The Scorpio Races, Maggie Stiefvater
Stiefvater is good. Very good. Every book I have read of hers I have nodded and thought, "She is good with the words and the momentum." Although The Scorpio Races has a slower build than the Shiver trilogy (nay, Shiver four), for example, it presents its end-game from the outset. You know there will be races. The characters will be in those races. I wanted to know what the outcome would be, from the start. Other notes:
- It felt so other-worldly. It reminded me of reading Elizabeth Knox, only it was easier (Knox, your words are beautiful, but sometimes I must read your sentences twice+ to fully process them). It is like magical realism intermingles with historical fiction in this one. There is no effort to convince you of mythological creatures coming to life (like Bella considered spider bites and other explanations for Edward's speed), things are as they are, no apologies or disclaimers. I loved that.
- The story is told from two different character perspectives and both were interesting.
- Physical character descriptions of extra characters are so. so. good. A few well-formed sentences produce vivid and original caricatures time and time again. The main characters...well, their descriptions are different. They're there, but they're vague enough to allow you fill things in (I personally don't mind that), but occasionally I was confused by other characters' reactions to my protag's compared to their self-assessment or assessments of each other (i.e. they are "nothing special" in appearance in their owns minds or to each other...then later an extra calls them gorgeous or attractive). I don't know why, but I'm thinking "Do you find each other attractive, or not?" My characters don't have to be beautiful to everyone, but I hope love interests will find some positives in their love interest.
- I really liked the subtle growth and development of the romantic arc -- these two didn't sleep in bed next to each other and talk endlessly about how they wanted to do more (how refreshing!). It was a slow burn and touches on hands were thrilling -- yay! Most incredible, I think we are shown how they feel about each other, instead of told. That was very interesting, for me. My only complaint is that I was left wanting more! (which isn't a bad thing). Overall, I think this was very well-executed, and Maggie should be proud.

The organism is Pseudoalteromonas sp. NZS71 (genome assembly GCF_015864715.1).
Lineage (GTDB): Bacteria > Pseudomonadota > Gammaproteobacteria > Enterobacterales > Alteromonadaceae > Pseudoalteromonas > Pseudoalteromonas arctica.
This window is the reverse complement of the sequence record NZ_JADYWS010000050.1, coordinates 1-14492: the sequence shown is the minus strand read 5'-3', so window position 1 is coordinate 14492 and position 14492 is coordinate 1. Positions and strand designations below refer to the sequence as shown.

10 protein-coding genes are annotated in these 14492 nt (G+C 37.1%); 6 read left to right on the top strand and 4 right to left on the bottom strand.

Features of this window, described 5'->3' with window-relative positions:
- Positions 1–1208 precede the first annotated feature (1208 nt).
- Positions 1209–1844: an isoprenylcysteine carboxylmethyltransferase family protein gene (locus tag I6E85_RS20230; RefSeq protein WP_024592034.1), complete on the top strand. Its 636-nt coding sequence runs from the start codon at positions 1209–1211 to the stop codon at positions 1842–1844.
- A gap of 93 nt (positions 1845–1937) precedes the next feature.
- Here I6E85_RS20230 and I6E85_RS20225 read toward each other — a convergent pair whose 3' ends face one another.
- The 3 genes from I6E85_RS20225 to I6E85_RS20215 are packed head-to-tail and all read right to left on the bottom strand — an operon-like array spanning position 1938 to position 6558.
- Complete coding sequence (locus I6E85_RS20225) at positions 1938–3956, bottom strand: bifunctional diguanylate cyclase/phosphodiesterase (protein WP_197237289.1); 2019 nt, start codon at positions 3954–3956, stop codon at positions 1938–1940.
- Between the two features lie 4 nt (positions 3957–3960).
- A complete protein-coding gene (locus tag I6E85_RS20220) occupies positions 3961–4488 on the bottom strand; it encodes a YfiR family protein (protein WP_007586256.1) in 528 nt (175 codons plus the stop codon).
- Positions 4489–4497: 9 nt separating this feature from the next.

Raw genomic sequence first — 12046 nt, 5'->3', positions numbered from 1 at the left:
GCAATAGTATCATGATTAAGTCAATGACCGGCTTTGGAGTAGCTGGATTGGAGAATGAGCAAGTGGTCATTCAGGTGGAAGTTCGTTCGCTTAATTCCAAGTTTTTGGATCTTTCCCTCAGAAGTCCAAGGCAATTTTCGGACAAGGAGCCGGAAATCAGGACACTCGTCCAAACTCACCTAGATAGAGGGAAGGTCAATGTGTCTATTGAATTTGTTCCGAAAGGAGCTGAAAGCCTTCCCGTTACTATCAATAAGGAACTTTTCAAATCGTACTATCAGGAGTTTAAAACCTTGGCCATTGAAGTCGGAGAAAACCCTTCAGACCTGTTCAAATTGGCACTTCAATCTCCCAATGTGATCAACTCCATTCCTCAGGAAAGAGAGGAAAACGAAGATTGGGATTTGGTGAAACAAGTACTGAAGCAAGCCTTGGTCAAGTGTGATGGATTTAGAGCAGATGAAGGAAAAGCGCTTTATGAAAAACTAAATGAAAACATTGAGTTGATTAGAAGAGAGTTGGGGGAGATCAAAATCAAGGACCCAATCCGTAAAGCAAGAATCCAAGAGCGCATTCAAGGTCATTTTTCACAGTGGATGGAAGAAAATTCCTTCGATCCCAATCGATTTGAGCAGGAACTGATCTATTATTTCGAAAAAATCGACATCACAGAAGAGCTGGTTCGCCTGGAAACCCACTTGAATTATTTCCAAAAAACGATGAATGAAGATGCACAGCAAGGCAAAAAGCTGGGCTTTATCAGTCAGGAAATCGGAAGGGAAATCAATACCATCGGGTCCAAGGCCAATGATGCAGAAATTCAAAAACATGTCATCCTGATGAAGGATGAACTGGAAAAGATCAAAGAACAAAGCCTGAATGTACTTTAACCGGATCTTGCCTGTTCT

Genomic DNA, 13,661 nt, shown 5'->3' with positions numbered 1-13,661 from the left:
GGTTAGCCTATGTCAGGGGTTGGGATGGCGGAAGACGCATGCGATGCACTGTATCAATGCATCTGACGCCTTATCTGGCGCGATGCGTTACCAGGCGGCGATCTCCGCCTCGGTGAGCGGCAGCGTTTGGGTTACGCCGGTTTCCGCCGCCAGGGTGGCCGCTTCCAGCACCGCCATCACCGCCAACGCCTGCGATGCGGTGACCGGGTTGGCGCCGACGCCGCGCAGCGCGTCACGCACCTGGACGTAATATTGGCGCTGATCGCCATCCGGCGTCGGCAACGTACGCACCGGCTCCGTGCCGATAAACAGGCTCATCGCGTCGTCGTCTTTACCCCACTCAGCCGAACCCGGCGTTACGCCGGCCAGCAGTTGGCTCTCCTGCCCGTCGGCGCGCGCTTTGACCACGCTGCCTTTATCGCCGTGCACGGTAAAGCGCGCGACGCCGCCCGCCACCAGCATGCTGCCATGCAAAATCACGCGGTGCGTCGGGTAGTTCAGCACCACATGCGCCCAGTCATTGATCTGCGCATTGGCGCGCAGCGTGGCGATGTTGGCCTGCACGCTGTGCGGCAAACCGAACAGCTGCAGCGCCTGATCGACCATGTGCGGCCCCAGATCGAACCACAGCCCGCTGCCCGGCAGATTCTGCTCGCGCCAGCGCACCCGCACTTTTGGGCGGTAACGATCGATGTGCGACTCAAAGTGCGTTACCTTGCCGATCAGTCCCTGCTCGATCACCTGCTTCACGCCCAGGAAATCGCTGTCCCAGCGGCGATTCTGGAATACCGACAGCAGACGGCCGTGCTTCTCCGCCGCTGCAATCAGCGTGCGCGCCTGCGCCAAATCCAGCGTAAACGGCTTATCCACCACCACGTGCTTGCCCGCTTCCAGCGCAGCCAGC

- The female lead was muddy for me. I couldn't understand her entirely. For starters, I couldn't really gauge if she was a kid, a teenager or pretty much an adult. I also don't know where she thought she fell, age-wise. I wanted to know. I didn't think it was important initially, but somewhere along the line, I realised my mental picture of her kept glitching, and I would rather I had this idea locked in earlier.
- The language, sensuality, violence, and all other potentially offensive things are handled SO well. There are vague sexual references, but it is so tame, and the language is great. The violence probably gets the highest score, but it isn't grisly, but it is there.
- If I had to nitpick, I would say the opening lines in Maggie's books are...hmmm...risky? In the long-term? I think she is smart to drop you into the action immediately. She demands your attention. But this style, if often used, sets up an expectation for action that may be slow to come. In Shiver, I remember thinking, "Gosh, all books should start like this!" But then, they can't. They really can't all start with the life or death point, or it starts to get cheap. All of this said, every opening I've read of Maggie's, I've gone, "Yes, bring it!" So...while it's a risk, it's one she's done well to take. I wonder if overused or used in the wrong hands if this device would get tired fast. In this novel's case, I think it set an inaccurate standard for the opening chapters a little bit. Arguably, it charged the everyday with suspense, so I don't think it could be better...it's just...something I've noticed. What do you think about her opening lines?
- I read this as often as I could until it was done. I wanted to be in the story and I wanted to pound it out. I consider this a good sign.
- The ending is perfection.